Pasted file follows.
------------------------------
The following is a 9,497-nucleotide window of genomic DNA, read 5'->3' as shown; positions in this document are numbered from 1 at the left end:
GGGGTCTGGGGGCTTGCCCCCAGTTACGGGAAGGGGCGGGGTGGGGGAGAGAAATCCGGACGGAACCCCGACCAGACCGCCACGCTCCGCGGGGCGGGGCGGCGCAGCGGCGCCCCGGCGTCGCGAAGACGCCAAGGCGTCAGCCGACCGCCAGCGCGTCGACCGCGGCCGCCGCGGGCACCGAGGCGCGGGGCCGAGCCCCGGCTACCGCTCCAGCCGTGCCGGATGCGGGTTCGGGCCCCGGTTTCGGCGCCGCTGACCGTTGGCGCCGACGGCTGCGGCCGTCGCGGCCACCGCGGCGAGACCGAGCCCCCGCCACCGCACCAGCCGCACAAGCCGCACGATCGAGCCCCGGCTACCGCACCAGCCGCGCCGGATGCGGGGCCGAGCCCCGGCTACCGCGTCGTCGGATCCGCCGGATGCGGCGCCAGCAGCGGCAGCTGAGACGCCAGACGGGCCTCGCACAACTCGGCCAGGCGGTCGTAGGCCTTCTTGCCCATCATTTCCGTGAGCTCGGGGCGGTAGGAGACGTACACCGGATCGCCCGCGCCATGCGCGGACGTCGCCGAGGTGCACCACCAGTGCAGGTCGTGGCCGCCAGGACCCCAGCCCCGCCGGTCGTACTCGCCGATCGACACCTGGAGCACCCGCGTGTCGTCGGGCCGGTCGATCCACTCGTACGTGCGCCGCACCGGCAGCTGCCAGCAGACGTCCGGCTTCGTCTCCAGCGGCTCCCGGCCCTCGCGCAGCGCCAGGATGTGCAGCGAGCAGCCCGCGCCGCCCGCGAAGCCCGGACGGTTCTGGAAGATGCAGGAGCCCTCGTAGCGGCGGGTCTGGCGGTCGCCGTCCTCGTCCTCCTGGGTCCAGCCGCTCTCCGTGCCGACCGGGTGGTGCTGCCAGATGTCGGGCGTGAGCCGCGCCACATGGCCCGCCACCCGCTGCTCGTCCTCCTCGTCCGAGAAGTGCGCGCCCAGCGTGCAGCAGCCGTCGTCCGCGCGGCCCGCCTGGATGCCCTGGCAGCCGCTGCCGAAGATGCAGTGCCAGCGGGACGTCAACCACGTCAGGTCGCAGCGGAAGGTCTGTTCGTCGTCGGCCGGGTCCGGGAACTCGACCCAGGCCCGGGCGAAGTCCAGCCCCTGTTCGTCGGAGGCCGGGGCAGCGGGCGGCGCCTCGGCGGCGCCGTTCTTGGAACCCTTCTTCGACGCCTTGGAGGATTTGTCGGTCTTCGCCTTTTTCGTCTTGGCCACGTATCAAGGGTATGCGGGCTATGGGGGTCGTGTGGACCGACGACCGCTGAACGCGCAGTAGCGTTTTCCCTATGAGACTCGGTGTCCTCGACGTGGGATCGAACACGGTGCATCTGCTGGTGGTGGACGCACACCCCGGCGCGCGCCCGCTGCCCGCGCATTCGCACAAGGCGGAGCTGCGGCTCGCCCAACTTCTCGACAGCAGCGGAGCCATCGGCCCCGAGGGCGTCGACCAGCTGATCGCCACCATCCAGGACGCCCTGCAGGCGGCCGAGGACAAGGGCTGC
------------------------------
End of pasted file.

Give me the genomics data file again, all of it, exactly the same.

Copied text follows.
The following is a 9,497-nucleotide window of genomic DNA, read 5'->3' as shown; positions in this document are numbered from 1 at the left end:
GGGGTCTGGGGGCTTGCCCCCAGTTACGGGAAGGGGCGGGGTGGGGGAGAGAAATCCGGACGGAACCCCGACCAGACCGCCACGCTCCGCGGGGCGGGGCGGCGCAGCGGCGCCCCGGCGTCGCGAAGACGCCAAGGCGTCAGCCGACCGCCAGCGCGTCGACCGCGGCCGCCGCGGGCACCGAGGCGCGGGGCCGAGCCCCGGCTACCGCTCCAGCCGTGCCGGATGCGGGTTCGGGCCCCGGTTTCGGCGCCGCTGACCGTTGGCGCCGACGGCTGCGGCCGTCGCGGCCACCGCGGCGAGACCGAGCCCCCGCCACCGCACCAGCCGCACAAGCCGCACGATCGAGCCCCGGCTACCGCACCAGCCGCGCCGGATGCGGGGCCGAGCCCCGGCTACCGCGTCGTCGGATCCGCCGGATGCGGCGCCAGCAGCGGCAGCTGAGACGCCAGACGGGCCTCGCACAACTCGGCCAGGCGGTCGTAGGCCTTCTTGCCCATCATTTCCGTGAGCTCGGGGCGGTAGGAGACGTACACCGGATCGCCCGCGCCATGCGCGGACGTCGCCGAGGTGCACCACCAGTGCAGGTCGTGGCCGCCAGGACCCCAGCCCCGCCGGTCGTACTCGCCGATCGACACCTGGAGCACCCGCGTGTCGTCGGGCCGGTCGATCCACTCGTACGTGCGCCGCACCGGCAGCTGCCAGCAGACGTCCGGCTTCGTCTCCAGCGGCTCCCGGCCCTCGCGCAGCGCCAGGATGTGCAGCGAGCAGCCCGCGCCGCCCGCGAAGCCCGGACGGTTCTGGAAGATGCAGGAGCCCTCGTAGCGGCGGGTCTGGCGGTCGCCGTCCTCGTCCTCCTGGGTCCAGCCGCTCTCCGTGCCGACCGGGTGGTGCTGCCAGATGTCGGGCGTGAGCCGCGCCACATGGCCCGCCACCCGCTGCTCGTCCTCCTCGTCCGAGAAGTGCGCGCCCAGCGTGCAGCAGCCGTCGTCCGCGCGGCCCGCCTGGATGCCCTGGCAGCCGCTGCCGAAGATGCAGTGCCAGCGGGACGTCAACCACGTCAGGTCGCAGCGGAAGGTCTGTTCGTCGTCGGCCGGGTCCGGGAACTCGACCCAGGCCCGGGCGAAGTCCAGCCCCTGTTCGTCGGAGGCCGGGGCAGCGGGCGGCGCCTCGGCGGCGCCGTTCTTGGAACCCTTCTTCGACGCCTTGGAGGATTTGTCGGTCTTCGCCTTTTTCGTCTTGGCCACGTATCAAGGGTATGCGGGCTATGGGGGTCGTGTGGACCGACGACCGCTGAACGCGCAGTAGCGTTTTCCCTATGAGACTCGGTGTCCTCGACGTGGGATCGAACACGGTGCATCTGCTGGTGGTGGACGCACACCCCGGCGCGCGCCCGCTGCCCGCGCATTCGCACAAGGCGGAGCTGCGGCTCGCCCAACTTCTCGACAGCAGCGGAGCCATCGGCCCCGAGGGCGTCGACCAGCTGATCGCCACCATCCAGGACGCCCTGCAGGCGGCCGAGGACAAGGGCTGC